This time of year, we all hear about ghosts and goblins and things that go bump in the night. Quite often, our writing monsters like to rear their ugly heads around Halloween alongside all the other creatures roaming around. But these monsters can affect your writing throughout the year, not just during October. Fortunately, we can beat these creatures. Here are six writing monsters that may be plaguing you and how to stop them.
Monster 1: Research Vampire
The first monster is a research vampire. This creature seems to be friendly and fun at first (think Angel from Buffy: The Vampire Slayer). You’re going along, having a good time researching what happens when someone gets stabbed because that’s going to happen to your character next chapter—but then the research vampire strikes. Next thing you know, you’re researching 18th-century Romanian dishes until two in the morning.
The problem with the research vampire isn’t that it’s there (Spike was pretty useful in Buffy). Rather, the problem comes when it starts to suck away your time and, even more sinisterly, your energy from actually writing your masterpiece. That’s when your Angel research vampire turns into Angelus (Angel’s soulless, serial-killer alter ego). Luckily, the solution to this problem isn’t nearly as difficult as it was for Buffy to kill Angel (spoilers, sorry).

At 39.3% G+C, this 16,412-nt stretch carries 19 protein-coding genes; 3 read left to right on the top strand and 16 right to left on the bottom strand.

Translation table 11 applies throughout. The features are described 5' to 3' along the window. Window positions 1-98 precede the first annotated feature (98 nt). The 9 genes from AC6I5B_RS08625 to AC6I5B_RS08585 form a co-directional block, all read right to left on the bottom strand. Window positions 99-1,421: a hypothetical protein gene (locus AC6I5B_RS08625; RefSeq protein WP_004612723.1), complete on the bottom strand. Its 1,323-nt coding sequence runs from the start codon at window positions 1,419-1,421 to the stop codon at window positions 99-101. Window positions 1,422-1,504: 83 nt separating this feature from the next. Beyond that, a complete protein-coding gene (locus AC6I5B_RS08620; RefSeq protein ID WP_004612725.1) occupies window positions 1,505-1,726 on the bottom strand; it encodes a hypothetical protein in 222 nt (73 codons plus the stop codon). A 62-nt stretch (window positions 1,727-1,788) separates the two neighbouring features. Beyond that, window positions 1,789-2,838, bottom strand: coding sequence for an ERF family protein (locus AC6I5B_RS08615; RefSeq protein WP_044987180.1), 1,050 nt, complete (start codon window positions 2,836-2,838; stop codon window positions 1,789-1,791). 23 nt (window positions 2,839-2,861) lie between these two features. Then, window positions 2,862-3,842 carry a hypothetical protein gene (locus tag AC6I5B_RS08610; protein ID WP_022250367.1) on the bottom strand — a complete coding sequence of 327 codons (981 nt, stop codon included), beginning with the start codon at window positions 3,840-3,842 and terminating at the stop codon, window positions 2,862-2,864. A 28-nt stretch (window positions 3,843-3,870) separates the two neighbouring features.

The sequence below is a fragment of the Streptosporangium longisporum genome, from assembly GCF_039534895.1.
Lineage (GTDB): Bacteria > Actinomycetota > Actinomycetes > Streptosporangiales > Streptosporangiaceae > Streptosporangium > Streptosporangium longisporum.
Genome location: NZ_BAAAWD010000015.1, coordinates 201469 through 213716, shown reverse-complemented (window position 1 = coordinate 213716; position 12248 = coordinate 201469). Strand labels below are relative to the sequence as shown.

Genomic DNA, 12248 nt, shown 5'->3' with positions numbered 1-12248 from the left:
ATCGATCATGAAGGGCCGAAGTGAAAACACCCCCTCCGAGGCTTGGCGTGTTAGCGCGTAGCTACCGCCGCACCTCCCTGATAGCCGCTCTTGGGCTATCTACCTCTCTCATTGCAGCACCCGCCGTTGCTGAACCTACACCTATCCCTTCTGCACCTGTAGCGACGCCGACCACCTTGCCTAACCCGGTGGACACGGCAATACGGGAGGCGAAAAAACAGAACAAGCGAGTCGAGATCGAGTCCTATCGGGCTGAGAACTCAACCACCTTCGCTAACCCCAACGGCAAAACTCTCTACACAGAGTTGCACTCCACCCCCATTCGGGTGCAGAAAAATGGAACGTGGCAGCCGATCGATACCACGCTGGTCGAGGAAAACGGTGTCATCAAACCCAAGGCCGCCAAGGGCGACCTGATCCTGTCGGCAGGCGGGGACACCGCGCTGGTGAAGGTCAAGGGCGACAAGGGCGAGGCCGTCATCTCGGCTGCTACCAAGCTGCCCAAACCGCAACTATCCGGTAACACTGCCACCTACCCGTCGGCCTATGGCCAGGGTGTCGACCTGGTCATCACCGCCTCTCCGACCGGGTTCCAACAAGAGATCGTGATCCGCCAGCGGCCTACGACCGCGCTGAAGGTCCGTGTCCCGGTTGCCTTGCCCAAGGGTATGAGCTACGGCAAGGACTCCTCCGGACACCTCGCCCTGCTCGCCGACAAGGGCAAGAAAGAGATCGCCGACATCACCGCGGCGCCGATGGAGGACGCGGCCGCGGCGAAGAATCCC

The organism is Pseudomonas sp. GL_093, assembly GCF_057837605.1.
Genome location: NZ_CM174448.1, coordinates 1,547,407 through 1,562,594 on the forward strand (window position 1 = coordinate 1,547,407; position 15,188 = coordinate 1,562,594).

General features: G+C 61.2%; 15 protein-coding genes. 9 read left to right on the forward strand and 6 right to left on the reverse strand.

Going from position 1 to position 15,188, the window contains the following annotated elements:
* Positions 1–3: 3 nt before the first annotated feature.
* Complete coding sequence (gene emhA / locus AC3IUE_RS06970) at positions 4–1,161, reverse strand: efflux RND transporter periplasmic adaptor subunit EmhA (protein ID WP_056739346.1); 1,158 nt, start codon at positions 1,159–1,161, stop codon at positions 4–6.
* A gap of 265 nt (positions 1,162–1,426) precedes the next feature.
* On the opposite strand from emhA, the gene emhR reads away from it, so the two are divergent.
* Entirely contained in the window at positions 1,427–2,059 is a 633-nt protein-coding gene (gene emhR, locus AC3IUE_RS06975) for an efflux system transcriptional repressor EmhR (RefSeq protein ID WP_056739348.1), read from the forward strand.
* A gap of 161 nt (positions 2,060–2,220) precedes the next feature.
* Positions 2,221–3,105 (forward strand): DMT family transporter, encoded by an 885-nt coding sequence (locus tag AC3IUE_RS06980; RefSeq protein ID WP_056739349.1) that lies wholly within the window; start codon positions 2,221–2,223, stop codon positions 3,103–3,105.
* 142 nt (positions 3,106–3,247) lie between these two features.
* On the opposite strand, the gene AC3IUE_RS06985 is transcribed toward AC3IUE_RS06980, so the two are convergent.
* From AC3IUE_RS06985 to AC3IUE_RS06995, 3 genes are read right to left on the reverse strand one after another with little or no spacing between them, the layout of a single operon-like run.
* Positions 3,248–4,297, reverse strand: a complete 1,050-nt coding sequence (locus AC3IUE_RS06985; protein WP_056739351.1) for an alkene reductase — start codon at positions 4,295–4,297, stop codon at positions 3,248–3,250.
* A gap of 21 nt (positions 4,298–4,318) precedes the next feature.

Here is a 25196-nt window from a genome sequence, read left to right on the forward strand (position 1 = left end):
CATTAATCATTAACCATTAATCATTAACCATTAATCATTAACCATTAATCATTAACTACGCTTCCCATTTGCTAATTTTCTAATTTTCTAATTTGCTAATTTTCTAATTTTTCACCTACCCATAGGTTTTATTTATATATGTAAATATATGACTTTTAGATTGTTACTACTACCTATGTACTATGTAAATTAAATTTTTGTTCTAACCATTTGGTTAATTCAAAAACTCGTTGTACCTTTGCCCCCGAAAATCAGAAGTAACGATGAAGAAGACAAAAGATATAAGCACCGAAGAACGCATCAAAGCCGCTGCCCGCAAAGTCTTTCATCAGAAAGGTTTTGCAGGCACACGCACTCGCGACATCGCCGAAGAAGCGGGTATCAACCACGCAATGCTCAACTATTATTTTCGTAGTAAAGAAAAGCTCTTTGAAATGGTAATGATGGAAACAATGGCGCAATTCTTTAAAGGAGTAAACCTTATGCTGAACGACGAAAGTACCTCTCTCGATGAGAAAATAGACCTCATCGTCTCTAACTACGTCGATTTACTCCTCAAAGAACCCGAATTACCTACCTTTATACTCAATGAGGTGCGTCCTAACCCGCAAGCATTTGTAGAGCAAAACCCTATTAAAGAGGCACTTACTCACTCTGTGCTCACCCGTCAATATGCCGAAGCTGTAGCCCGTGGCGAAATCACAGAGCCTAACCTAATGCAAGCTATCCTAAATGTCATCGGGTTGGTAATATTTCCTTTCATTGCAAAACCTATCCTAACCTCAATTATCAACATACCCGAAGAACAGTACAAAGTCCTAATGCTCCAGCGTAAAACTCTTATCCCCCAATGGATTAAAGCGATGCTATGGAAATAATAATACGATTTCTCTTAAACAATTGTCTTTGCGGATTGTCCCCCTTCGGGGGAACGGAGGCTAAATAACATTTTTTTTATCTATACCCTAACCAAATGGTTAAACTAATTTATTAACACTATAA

Here, the solution is time management—wield this tool like a stake you can drive right through the research vampire’s heart. Pay attention to how long you’re researching. The research vampire sneaks up to its victims, so being diligent can help you thwart it.
If you need extra help, arm yourself with “garlic,” timers to knock you out of whatever hole you’ve started to dig yourself into. You can also use your “cross” to hold research vampires at bay by making a list of what you need to research before you get started and not allowing yourself to deviate from it.
Monster 2: Wandering Will-o’-the-Wisps
Unlike most of the other monsters on this list, will-o’-the-wisps aren’t malevolent creatures. They’re little lights that people get lost following (like in Disney’s Brave). Will-o’-the-wisps take you away from the path, and the writing variety takes you away from your current project. Often, we writers call wandering will-o’-the-wisps “plot bunnies.”
If you’re anything like me, then you absolutely love the (metaphorical) light that wandering will-o’-the-wisps put off. You rush headlong into whatever idea they’ve made pop into your head. This results in you having a lot of great premises, characters, and story beginnings, but no finished product. Will-o’-the-wisps can manifest as either unnecessary plot points within your current projects that drag it out, or they can be completely new story ideas.